Review: Stellar line-up of comedians wow at Bristol Comedy Garden
PUBLISHED: 11:57 20 June 2017
It is not every day you play human Tinder in a room of 1,000 people, or see a prosthetic limb crowd-surf its way to the front of a stage only to be used as an over-sized shot glass, but let’s just say Bristol Comedy Garden was full of surprises…
I was one of around 1,000 people at Bristol Comedy Garden in Queens Square on Sunday and in typically British fashion the first thing I’m going to mention is the weather. It was hot. I could not deal with the heat. The crowd could not deal with the heat. Compare Mark Olver could not deal with the heat. Australian comedian Adam Hills could deal with the heat, apparently, show off...
But, despite the sweaty brows and sunburnt shoulders, the crowd inside the tent at Bristol Comedy Garden could not have laughed louder at the festival’s afternoon gig yesterday.
On the line-up were Shappi Khorsandi, Kiri Pritchard-Mclean, and Adam Hills, with Mark Olver acting as compare…
Shappi Khorsandi is a British comedian who migrated to England from Iran as an infant. You might recognise her from appearances on Live At The Apollo and her BBC Radio 4 programme, Shappi Talk.
During her set at Bristol Comedy Garden she took a look at family life, relationships, and how she feels about her ‘Englishness’, making clear she fiercely disagrees with anyone who says she’s not English. To those who say ‘you weren’t born here’ she simply replies ‘neither was tea…’
Shappi was charismatic as she reflected on the nature of ‘Britishness’ post-Brexit, and one particular highlight was her impression of her two young children; one a gentle Englishman who uses humour to try to overthrow authority (his mum) and her daughter a passionate, mini-Iranian with a flair for dramatics.
Welsh-born, Manchester-based comedian Kiri Pritchard-Mclean second on yesterday’s bill, and she had me roaring with laughter the entire way through her performance.
The comedian’s set wowed with raucous gags about sexism which included a laugh-so-hard-you-snort tale about a bad experience with a home-waxing kit and another anecdote about how her local Chinese take-away thought she was a prostitute for months because of her frequent late-night visits after gigs.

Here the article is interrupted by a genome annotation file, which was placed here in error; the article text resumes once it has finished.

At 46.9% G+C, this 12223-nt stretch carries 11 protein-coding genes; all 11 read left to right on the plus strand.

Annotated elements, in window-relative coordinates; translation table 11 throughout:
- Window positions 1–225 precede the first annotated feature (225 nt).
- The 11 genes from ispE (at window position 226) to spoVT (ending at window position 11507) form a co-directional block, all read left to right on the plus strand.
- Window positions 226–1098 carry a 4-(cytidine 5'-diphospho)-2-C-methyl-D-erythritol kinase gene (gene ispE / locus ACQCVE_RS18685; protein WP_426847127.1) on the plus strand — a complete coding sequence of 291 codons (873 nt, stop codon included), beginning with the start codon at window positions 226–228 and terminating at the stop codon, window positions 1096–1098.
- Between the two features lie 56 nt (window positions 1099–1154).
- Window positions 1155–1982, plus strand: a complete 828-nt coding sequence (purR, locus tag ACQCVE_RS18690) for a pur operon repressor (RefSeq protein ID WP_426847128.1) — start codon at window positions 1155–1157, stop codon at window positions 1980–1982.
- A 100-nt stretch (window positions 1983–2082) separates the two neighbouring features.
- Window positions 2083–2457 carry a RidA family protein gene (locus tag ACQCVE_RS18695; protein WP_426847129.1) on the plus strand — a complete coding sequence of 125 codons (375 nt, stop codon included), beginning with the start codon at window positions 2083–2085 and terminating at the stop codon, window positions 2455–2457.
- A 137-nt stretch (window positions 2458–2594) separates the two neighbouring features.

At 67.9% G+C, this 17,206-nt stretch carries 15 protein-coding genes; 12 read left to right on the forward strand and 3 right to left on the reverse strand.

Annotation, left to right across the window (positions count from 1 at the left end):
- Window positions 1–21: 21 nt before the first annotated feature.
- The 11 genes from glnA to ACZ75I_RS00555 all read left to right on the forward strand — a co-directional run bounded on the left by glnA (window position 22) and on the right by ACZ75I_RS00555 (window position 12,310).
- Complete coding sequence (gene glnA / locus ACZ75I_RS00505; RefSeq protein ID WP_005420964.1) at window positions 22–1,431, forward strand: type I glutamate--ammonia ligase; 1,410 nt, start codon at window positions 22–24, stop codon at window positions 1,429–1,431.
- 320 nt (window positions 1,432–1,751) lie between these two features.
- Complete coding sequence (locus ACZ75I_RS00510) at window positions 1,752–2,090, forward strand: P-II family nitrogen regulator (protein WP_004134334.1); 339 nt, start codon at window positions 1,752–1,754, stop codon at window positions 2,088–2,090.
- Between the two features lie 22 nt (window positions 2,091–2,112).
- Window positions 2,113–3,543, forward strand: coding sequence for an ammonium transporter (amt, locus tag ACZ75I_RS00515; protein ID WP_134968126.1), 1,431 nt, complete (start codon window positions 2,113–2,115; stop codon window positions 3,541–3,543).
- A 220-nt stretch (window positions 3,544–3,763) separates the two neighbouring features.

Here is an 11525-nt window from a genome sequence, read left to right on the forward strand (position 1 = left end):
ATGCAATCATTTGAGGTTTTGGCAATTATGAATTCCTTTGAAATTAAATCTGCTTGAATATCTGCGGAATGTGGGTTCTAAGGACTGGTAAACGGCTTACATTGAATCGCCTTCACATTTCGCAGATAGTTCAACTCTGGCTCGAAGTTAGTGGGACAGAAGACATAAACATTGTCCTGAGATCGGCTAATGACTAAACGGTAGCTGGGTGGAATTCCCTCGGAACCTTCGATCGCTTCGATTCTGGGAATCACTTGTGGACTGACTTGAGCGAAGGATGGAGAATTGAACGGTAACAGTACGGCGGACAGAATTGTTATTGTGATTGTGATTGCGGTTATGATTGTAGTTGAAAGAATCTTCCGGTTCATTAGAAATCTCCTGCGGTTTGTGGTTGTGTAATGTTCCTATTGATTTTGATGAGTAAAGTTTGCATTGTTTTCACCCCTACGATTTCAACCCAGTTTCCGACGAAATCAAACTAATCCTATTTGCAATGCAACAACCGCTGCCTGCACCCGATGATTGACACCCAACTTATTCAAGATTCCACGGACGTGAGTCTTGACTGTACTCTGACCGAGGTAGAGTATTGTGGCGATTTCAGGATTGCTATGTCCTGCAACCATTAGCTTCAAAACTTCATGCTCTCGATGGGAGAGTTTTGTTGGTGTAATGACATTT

I’ll admit, I had not heard of Kiri before, but her set ended up as the highlight of the gig for me – she had me in stitches from start to finish.
Mark Olver could not have been a better host, he had the crowd in the palm of his hand the entire time he was on stage.
One of the highlights of the afternoon was his ‘Human Tinder’ game. He found a young junior doctor in need of a date and promptly started telling men to sit down or stand up in the dating app’s famous ‘swipe left/swipe right’ fashion. The doctor ended up with a date with an Aardman Animation employee, in case you’re curious…
Host of Channel 4’s The Last Leg Adam Hills finished the show and he had the crowd in the palm of his hand from the very beginning – even moreso when he revealed the ‘gurt lush’ slogan on his West Country T-shirt.
I am a huge fan of the Last Leg, and of Adam, but I think that almost meant his set had a little less sparkle than for those who may have been seeing him for the first time. I’d already heard a lot of his material watching his previous stand-up gigs, or on the Last Leg, so they lacked the surprise factor, for me.
But, Adam excelled with how he interacted with the crowd and he started his set by reading a series of Tweets. One such Tweet came from Frank who, like Adam, has a prosthetic leg.
In a bizarre-but-funny turn of events, Frank’s leg ended up getting past through the crowd to Adam before Frank hopped his way to the front to meet the comedian.
On stage the pair poured beer into their legs before taking a shot out of them, much to the delight of the crowd.
I would highly recommend seeing any of these comedians whenever you can, and next time Bristol Comedy Garden is in town be sure to check it out.
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